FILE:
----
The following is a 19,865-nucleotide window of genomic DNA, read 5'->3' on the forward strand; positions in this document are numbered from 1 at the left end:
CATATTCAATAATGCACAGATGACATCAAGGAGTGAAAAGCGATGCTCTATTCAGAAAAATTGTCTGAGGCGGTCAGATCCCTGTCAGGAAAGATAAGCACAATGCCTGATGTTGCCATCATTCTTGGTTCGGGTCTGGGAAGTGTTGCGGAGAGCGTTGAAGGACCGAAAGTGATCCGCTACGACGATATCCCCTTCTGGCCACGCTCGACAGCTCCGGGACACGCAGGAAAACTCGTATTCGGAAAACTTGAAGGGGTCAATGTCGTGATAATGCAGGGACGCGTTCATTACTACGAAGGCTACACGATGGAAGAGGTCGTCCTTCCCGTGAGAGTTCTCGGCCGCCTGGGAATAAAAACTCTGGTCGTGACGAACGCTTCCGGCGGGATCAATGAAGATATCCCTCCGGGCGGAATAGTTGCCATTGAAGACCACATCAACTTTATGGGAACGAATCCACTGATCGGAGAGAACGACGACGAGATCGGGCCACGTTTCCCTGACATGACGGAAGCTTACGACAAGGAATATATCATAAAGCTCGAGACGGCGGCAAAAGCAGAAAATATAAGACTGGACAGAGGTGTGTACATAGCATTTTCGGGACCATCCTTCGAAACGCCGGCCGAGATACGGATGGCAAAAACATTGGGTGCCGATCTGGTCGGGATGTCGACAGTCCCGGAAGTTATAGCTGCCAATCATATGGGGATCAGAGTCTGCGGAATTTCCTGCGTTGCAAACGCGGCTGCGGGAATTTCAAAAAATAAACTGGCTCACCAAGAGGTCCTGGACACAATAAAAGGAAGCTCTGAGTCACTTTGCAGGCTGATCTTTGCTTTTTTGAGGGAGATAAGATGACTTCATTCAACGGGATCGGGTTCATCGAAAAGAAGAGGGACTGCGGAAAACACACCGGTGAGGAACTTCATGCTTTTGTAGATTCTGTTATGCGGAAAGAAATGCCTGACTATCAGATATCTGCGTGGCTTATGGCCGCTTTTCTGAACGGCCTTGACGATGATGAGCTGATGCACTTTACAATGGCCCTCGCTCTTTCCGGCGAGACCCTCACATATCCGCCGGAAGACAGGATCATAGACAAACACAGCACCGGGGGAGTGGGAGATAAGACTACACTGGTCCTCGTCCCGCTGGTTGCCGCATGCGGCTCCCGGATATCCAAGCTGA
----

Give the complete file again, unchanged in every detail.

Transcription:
The following is a 19,865-nucleotide window of genomic DNA, read 5'->3' on the forward strand; positions in this document are numbered from 1 at the left end:
CATATTCAATAATGCACAGATGACATCAAGGAGTGAAAAGCGATGCTCTATTCAGAAAAATTGTCTGAGGCGGTCAGATCCCTGTCAGGAAAGATAAGCACAATGCCTGATGTTGCCATCATTCTTGGTTCGGGTCTGGGAAGTGTTGCGGAGAGCGTTGAAGGACCGAAAGTGATCCGCTACGACGATATCCCCTTCTGGCCACGCTCGACAGCTCCGGGACACGCAGGAAAACTCGTATTCGGAAAACTTGAAGGGGTCAATGTCGTGATAATGCAGGGACGCGTTCATTACTACGAAGGCTACACGATGGAAGAGGTCGTCCTTCCCGTGAGAGTTCTCGGCCGCCTGGGAATAAAAACTCTGGTCGTGACGAACGCTTCCGGCGGGATCAATGAAGATATCCCTCCGGGCGGAATAGTTGCCATTGAAGACCACATCAACTTTATGGGAACGAATCCACTGATCGGAGAGAACGACGACGAGATCGGGCCACGTTTCCCTGACATGACGGAAGCTTACGACAAGGAATATATCATAAAGCTCGAGACGGCGGCAAAAGCAGAAAATATAAGACTGGACAGAGGTGTGTACATAGCATTTTCGGGACCATCCTTCGAAACGCCGGCCGAGATACGGATGGCAAAAACATTGGGTGCCGATCTGGTCGGGATGTCGACAGTCCCGGAAGTTATAGCTGCCAATCATATGGGGATCAGAGTCTGCGGAATTTCCTGCGTTGCAAACGCGGCTGCGGGAATTTCAAAAAATAAACTGGCTCACCAAGAGGTCCTGGACACAATAAAAGGAAGCTCTGAGTCACTTTGCAGGCTGATCTTTGCTTTTTTGAGGGAGATAAGATGACTTCATTCAACGGGATCGGGTTCATCGAAAAGAAGAGGGACTGCGGAAAACACACCGGTGAGGAACTTCATGCTTTTGTAGATTCTGTTATGCGGAAAGAAATGCCTGACTATCAGATATCTGCGTGGCTTATGGCCGCTTTTCTGAACGGCCTTGACGATGATGAGCTGATGCACTTTACAATGGCCCTCGCTCTTTCCGGCGAGACCCTCACATATCCGCCGGAAGACAGGATCATAGACAAACACAGCACCGGGGGAGTGGGAGATAAGACTACACTGGTCCTCGTCCCGCTGGTTGCCGCATGCGGCTCCCGGATATCCAAGCTGA